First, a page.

FriendsWithYou Builds a Psychedelic Cave in the Meatpacking District

The duo described their biggest work yet as a "cathedral of the spirit."

FriendsWithYou installation at The Standard High Line. Photo: Alyssa Ringler

FriendsWithYou installation at The Standard High Line.
Photo: Alyssa Ringler.

If you’ve been anywhere near The Standard Hotel’s swanky High Line location this weekend, you may have noticed that something large, colorful, and pulsating with light has wrapped itself around the hotel’s entrance. Fear not, it isn’t a sign of an alien invasion, just a new sculpture by lovable art duo FriendsWithYou. Resembling a prehistoric cavern with a decidedly psychedelic spin, Light Cave is described by the artists as a “cathedral of the spirit”—a cathedral which just happens to lead into one of the trendiest nightlife spots in New York. The installation is also a perfect marquee for the swarms of designer-clad New York Fashion Week attendees that post up at the hotel, and will thus be fêted accordingly, with a VIP opening party this evening, September 8.

Presented by The Standard Hotel as well as the Art Production FundLight Cave is FriendsWithYou’s largest and most ambitious sculpture to date. If you’re not one of the almost 25,000 fans following them on Instagram, you may be curious about these visionaries who have graced the Meatpacking District with yet another piece of eye-candy. They are Samuel Borkson and Arturo Sandoval III, who have been working under the name FriendsWithYou since 2002. Formed in Miami and based in Los Angeles, the duo creates sculptures, installations, paintings, prints, and design objects that manage to fuse the language of Minimalism with playful Pop sensibilities.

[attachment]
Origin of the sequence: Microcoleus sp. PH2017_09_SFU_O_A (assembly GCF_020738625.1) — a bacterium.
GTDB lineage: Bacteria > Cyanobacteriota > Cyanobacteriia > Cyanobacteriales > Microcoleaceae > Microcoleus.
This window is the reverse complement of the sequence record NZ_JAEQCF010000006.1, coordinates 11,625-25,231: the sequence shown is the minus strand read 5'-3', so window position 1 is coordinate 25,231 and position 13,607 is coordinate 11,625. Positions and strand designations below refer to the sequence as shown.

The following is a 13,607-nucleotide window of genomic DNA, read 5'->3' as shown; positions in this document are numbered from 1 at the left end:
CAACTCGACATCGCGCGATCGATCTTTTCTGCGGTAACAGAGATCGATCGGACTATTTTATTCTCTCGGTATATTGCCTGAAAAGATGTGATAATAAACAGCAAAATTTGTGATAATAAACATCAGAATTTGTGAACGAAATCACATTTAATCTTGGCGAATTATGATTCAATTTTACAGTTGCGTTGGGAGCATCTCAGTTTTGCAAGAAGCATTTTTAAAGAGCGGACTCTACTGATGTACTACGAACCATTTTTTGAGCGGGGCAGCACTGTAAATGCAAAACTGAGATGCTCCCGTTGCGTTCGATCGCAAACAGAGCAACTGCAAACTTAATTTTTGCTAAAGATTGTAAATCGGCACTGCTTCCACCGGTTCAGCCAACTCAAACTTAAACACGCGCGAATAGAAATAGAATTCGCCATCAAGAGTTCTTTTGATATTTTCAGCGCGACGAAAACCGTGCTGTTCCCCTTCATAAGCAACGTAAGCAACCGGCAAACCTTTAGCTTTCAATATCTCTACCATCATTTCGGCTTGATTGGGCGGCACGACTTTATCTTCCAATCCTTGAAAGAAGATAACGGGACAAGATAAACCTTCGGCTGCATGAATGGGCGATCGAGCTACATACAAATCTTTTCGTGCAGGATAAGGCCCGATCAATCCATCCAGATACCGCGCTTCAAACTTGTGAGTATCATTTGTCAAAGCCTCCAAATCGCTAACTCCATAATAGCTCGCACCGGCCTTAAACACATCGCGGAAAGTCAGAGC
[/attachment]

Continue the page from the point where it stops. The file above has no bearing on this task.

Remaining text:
Photo: Alyssa Ringler

Photo: FriendsWithYou installation at The Standard High Line.
Alyssa Ringler.

Counting Jeff Koons, Takashi Murakami, and Damien Hirst as immediate influences, FriendsWithYou might be dismissed by some critics as commercial fluff, but there’s more to them than meets the eye. The pair is serious about incorporating elements of spirituality into their works, and by translating often solemn religious traditions, symbols, and practices into works and experiences that are playful, they hope to make a “connection to the divine” accessible to people who would probably never set foot inside a church. “We don’t want to alienate people who experience our work,” the artists told artnet News via email. “We want to love them and help them love and accept themselves.”

In an era when countless artists are cultivating an aesthetic blending high and low culture, Borkson and Sandoval are right on the money. But they aren’t necessarily striving for cool—they’re striving for transcendental. Whether or not their work achieves its lofty goal is a matter of individual taste. Regardless, their genuinely positive sentiments are a relative rarity in the New York art world, where even the things that appear sweet on the surface often have a dark underbelly.

So what’s next for the pair after this large, high-profile public artwork? “We love working on a scale this big, and also tiny,” the artists said. “We are interested in affecting people in public and private settings, so while this sculpture is quite huge, before this we launched a tiny cloud lamp that is quite small and can go everywhere you do. Friends can be great no matter how big or small!”

The FriendsWithYou Light Cave is on view at The Standard, High Line through October 1.

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